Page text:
The BEMC talk in June 2020 titled “Disorderly World of Diagnostic and Prognostic Models for Covid-19” was presented by Laure Wynants. The project started at the beginning of the pandemic. The author read a tweet from somebody asking for advice on building a prediction model for COVID-19 patients. There is a clinical need for prediction models to improve care and reduce costs. If a good model is built it could help allocate core resources for clinician to answer these questions (1) who needs to undergo further diagnostic work-up, (2) to speed up CT interpretation, (3) who should be admitted to ICU?
Their first review named “Prediction models for diagnosis and prognosis of covid-19: systematic review of critical appraisal” took 18 days from building the idea to being accepted. This work involved 14 experienced risk modelling reviewers. Screening and data extraction was done independently by 2 reviewers. Laure Wynants and her research team did not only look at the published materials but also pre-prints. The number of pre-prints was much bigger than traditional scientific publishing. Although there are many issues around pre-prints, given the pandemic situation, the traditional scientific publishing is not keeping up the speed of scientific research that’s being done. The scope of the review is having prediction models for diagnosing coronavirus diseases 2019 (covid-19) in patients with suspected infection, for prognosis of patients with covid-19, and for detecting people in the general population at risk of being admitted to hospital for covid-19 pneumonia. Clinical prediction models will support clinical decision-making for individual patients by combining and giving appropriate weights to several inputs (e.g., CT image characteristics, signs and symptoms, lab test results, demographics …). Laure Wynants and her research team used PROBAST tools to assess the risk of bias and use CHARMS for data extraction. Then the PRISMA and TRIPOD were used for the author’s reporting. With collaboration with Cochrane prognosis methods group and the expanded group, the first round was run with an AI tool. The first round included 107 studies with 145 models which proposed diagnostic of prognostic model for covid-19. Among 107 papers, there were 87 preprints and 20 peer-reviewed and published. Among those models, 4 model for detecting people at risk in general population, 91 diagnosis model for COVID-19 or covid-19 pneumonia and 50 prognosis models for predicting mortality risk, progression to severe disease, or composite outcomes.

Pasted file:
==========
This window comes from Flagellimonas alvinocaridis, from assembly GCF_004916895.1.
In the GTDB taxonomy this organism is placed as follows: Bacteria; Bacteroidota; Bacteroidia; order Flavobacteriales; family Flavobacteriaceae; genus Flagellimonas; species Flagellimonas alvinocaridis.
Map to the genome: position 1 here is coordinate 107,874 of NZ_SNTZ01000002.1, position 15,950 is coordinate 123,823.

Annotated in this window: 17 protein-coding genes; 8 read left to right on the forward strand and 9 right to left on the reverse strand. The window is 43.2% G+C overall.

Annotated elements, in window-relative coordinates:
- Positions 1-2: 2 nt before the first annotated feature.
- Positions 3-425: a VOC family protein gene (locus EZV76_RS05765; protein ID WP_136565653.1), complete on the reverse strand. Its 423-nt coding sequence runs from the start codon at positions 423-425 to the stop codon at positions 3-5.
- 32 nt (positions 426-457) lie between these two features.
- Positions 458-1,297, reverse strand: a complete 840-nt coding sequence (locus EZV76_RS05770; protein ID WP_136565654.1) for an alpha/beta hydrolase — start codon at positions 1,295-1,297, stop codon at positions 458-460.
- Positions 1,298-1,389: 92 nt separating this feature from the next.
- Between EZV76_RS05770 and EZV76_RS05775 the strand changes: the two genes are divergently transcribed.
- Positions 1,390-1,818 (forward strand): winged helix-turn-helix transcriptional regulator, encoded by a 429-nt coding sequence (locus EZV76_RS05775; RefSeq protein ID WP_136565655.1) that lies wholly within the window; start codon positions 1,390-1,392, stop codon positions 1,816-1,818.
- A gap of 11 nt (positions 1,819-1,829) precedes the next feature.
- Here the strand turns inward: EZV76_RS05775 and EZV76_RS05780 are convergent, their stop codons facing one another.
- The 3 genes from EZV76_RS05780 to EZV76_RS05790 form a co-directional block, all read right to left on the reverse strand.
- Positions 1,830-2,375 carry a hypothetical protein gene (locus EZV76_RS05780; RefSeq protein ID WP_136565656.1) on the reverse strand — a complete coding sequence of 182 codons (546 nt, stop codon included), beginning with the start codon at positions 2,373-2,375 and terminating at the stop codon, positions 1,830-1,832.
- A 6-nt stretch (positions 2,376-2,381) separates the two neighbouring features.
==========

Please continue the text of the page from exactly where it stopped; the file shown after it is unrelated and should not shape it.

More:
Contributed by: Pham Thi Thu